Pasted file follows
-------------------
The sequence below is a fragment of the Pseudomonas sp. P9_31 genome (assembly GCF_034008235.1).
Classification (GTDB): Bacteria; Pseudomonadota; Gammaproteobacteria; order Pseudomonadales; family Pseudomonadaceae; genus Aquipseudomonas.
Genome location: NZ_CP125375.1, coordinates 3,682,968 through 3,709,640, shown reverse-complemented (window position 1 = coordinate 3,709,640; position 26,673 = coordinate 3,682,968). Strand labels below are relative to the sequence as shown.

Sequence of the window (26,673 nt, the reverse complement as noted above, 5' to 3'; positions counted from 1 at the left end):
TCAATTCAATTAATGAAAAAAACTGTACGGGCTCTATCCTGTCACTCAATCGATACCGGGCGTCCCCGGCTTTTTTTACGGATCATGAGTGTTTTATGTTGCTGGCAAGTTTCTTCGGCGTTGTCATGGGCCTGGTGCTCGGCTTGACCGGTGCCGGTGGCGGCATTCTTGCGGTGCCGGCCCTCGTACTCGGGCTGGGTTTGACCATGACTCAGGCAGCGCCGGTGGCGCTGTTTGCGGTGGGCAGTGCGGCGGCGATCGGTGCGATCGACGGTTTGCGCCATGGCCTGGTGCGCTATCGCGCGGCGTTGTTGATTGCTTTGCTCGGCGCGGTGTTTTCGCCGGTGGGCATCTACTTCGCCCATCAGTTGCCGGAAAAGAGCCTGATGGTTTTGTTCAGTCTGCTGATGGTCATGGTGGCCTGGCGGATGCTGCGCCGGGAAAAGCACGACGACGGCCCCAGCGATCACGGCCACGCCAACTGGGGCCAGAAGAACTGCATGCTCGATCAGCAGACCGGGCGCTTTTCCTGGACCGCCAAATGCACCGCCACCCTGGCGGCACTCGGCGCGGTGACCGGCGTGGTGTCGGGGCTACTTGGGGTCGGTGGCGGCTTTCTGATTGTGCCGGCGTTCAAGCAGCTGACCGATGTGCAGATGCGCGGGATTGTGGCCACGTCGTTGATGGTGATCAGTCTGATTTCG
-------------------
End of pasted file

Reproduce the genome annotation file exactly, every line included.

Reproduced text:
The sequence below is a fragment of the Pseudomonas sp. P9_31 genome (assembly GCF_034008235.1).
Classification (GTDB): Bacteria; Pseudomonadota; Gammaproteobacteria; order Pseudomonadales; family Pseudomonadaceae; genus Aquipseudomonas.
Genome location: NZ_CP125375.1, coordinates 3,682,968 through 3,709,640, shown reverse-complemented (window position 1 = coordinate 3,709,640; position 26,673 = coordinate 3,682,968). Strand labels below are relative to the sequence as shown.

Sequence of the window (26,673 nt, the reverse complement as noted above, 5' to 3'; positions counted from 1 at the left end):
TCAATTCAATTAATGAAAAAAACTGTACGGGCTCTATCCTGTCACTCAATCGATACCGGGCGTCCCCGGCTTTTTTTACGGATCATGAGTGTTTTATGTTGCTGGCAAGTTTCTTCGGCGTTGTCATGGGCCTGGTGCTCGGCTTGACCGGTGCCGGTGGCGGCATTCTTGCGGTGCCGGCCCTCGTACTCGGGCTGGGTTTGACCATGACTCAGGCAGCGCCGGTGGCGCTGTTTGCGGTGGGCAGTGCGGCGGCGATCGGTGCGATCGACGGTTTGCGCCATGGCCTGGTGCGCTATCGCGCGGCGTTGTTGATTGCTTTGCTCGGCGCGGTGTTTTCGCCGGTGGGCATCTACTTCGCCCATCAGTTGCCGGAAAAGAGCCTGATGGTTTTGTTCAGTCTGCTGATGGTCATGGTGGCCTGGCGGATGCTGCGCCGGGAAAAGCACGACGACGGCCCCAGCGATCACGGCCACGCCAACTGGGGCCAGAAGAACTGCATGCTCGATCAGCAGACCGGGCGCTTTTCCTGGACCGCCAAATGCACCGCCACCCTGGCGGCACTCGGCGCGGTGACCGGCGTGGTGTCGGGGCTACTTGGGGTCGGTGGCGGCTTTCTGATTGTGCCGGCGTTCAAGCAGCTGACCGATGTGCAGATGCGCGGGATTGTGGCCACGTCGTTGATGGTGATCAGTCTGATTTCG